But to me the biggest area where Delta has lost its edge is when it comes to its premium products.
For one, Delta’s long haul business class product is uncompetitive and inconsistent. The airline has dozens of Boeing 767s with really uncomfortable business class seats, plus ex-LATAM Airbus A350s, that don’t even feature direct aisle access. Compare that to American (which exclusively has Boeing 777s and Boeing 787s with direct aisle access and comfortable seats) and to United (which has completed its Polaris retrofit program).
Next, while Delta Sky Clubs are on average between than American Admirals Clubs and United Clubs, you know what’s better than a better club? Actually being able to reliably get into the lounge. While they might not be much to write home about, I have never had to wait to get into an Admirals Club. Making people wait in a line to enter the lounge is the opposite of what you’d expect from an airline that values the time of its customers and claims to be the airline of business travelers.
I recognize Delta is theoretically implementing policies that should limit crowding, but please let me know when we actually no longer see lines outside of Sky Clubs.
Speaking of lounge access, Delta doesn’t have any international premium lounges, while American has Flagship Lounges and United has Polaris Lounges. Yes, Delta is working on this concept, but again, let me know when a lounge actually opens.
While it’s nice that Delta has personal televisions on its narrow body aircraft, let’s keep in mind that Delta really crams seats onto planes, including in first class. As a standard, Delta has 36″ of pitch in first class, and if the person in front of you reclines, good luck working on your laptop without having to turn the screen.
Look, I don’t want to completely dismiss the investments that Delta has made. The airline still has TVs across its aircraft, and offers free Wi-Fi, which is awesome, and more than can be said for American and United.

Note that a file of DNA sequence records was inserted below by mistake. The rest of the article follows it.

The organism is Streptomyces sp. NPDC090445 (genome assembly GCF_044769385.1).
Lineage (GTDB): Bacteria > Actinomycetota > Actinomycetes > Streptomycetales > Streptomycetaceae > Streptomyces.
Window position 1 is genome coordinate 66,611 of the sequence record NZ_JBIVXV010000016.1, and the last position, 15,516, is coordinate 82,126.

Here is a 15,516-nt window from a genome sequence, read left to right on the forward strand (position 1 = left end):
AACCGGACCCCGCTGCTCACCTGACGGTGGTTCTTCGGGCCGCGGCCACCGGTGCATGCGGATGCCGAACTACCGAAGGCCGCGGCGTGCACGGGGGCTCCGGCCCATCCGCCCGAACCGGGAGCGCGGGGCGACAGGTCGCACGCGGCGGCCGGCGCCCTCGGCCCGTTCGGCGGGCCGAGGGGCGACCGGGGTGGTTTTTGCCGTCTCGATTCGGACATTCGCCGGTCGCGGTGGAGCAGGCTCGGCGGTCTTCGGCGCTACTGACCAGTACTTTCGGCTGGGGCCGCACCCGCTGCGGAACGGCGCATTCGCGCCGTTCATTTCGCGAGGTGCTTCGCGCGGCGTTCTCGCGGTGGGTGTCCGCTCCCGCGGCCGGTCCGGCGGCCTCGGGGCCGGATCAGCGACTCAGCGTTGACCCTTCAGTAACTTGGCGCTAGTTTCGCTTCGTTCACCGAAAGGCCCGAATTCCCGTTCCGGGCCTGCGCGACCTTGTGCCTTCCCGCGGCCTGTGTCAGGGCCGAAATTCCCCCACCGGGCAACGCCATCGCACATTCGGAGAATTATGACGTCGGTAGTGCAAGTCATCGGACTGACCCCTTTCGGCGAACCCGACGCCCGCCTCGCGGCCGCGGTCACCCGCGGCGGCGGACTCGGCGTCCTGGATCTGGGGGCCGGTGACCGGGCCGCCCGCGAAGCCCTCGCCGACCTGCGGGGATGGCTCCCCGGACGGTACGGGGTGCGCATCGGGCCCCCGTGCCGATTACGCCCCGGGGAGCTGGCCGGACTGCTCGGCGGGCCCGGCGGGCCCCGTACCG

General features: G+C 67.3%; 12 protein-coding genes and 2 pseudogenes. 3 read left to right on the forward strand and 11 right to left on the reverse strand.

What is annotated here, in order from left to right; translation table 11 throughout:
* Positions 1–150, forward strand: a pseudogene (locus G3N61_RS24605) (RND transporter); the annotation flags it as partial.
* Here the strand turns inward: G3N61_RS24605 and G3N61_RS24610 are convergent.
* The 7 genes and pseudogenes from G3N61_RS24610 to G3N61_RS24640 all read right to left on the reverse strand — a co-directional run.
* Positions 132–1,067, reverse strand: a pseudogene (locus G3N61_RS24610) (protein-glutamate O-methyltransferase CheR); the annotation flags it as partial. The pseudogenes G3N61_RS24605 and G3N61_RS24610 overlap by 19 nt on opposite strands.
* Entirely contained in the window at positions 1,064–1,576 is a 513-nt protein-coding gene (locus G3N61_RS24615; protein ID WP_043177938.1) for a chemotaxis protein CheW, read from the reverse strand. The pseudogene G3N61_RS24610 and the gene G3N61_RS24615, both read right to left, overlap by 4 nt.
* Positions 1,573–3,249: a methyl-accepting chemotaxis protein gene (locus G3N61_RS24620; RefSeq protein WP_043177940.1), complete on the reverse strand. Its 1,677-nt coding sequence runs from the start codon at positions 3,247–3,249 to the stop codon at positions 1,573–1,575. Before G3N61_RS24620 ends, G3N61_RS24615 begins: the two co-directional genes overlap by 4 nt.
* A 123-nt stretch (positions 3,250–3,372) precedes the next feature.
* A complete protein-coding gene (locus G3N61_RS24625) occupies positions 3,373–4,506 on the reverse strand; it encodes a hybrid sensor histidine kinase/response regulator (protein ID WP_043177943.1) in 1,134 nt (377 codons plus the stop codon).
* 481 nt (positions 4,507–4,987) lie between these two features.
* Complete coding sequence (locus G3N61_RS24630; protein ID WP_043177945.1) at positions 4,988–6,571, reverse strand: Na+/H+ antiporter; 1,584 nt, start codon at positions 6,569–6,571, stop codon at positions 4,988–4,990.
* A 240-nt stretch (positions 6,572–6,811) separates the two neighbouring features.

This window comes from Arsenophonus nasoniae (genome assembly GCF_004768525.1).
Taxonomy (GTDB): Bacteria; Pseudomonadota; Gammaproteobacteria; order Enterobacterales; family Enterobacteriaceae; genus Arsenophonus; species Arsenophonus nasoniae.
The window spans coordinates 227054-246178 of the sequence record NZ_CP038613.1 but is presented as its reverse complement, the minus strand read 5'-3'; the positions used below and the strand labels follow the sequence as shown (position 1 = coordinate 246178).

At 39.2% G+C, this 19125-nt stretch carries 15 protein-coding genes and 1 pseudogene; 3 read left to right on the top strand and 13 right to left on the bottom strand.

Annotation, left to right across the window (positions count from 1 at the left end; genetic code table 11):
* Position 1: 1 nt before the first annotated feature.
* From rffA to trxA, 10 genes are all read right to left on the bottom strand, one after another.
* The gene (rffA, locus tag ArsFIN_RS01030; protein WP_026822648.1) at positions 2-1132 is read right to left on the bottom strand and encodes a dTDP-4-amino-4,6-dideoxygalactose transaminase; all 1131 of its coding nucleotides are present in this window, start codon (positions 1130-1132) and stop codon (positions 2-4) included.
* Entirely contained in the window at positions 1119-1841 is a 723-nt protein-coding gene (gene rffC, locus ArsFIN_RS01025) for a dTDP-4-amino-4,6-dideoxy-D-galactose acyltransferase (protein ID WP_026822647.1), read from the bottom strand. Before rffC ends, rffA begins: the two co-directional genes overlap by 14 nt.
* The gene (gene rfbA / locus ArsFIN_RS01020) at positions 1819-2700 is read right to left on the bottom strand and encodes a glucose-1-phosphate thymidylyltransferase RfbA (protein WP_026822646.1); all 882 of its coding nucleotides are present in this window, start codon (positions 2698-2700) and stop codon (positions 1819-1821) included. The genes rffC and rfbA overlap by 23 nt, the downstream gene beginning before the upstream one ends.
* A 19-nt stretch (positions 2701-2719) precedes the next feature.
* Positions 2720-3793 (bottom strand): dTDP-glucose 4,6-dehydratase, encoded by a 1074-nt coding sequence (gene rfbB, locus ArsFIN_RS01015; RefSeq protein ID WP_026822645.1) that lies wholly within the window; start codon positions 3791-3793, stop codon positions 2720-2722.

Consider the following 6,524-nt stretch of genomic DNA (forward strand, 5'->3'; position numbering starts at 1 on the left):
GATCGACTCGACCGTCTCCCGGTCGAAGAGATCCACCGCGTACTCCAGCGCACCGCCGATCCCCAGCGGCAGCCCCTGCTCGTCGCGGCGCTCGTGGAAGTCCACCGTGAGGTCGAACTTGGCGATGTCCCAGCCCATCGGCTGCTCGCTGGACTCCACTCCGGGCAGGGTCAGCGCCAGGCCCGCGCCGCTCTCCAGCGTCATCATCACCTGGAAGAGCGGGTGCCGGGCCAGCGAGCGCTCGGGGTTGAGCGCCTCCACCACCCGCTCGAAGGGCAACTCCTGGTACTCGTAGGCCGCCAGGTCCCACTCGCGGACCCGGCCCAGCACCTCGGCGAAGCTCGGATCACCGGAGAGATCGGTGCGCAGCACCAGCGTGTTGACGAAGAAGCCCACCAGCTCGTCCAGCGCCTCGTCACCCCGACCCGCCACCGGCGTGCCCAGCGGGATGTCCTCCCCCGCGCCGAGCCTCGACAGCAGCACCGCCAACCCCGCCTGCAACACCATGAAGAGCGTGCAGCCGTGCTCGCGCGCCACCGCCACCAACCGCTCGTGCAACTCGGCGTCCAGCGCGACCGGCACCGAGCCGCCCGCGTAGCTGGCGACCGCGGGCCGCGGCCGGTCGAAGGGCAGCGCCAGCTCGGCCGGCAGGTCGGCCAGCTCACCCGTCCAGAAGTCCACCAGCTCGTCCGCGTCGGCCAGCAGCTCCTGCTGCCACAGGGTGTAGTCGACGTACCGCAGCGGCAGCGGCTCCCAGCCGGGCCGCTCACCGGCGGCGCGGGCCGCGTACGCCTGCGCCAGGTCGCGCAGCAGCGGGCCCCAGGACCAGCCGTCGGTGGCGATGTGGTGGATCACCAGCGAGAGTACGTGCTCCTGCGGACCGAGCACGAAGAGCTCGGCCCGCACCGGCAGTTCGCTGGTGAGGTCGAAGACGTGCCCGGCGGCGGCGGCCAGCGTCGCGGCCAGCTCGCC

But you know what other airline has had that for a lot longer? JetBlue. JetBlue has been offering free Wi-Fi to all passengers for over a decade, has way more legroom in economy, and also offers TVs. So if that’s what makes an airline premium, then perhaps we should consider JetBlue to be the more premium US airline?
Delta has long been regarded as the most premium US airline, though I can’t help but feel like the airline has lost its edge a bit, especially in relative terms. Don’t get me wrong, Delta does many things well. But service and operational reliability at the airline aren’t what they once were.
Most significantly, though, I can’t say that I have much desire to fly Delta in a premium cabin, or on a long haul international flight. Domestically you can enjoy standing in line to enter a Sky Club, before getting in your seat with 36″ of pitch, and service that’s no longer consistently better than on competitors.
Meanwhile on long haul flights, while American and United have invested in excellent fleet consistency and international lounges, on Delta you could be in an overcrowded Sky Club prior to flying an outdated Boeing 767 to Europe. That’s not really premium, if you ask me.
I’m curious to hear what y’all think — does Delta have the same edge that it used to?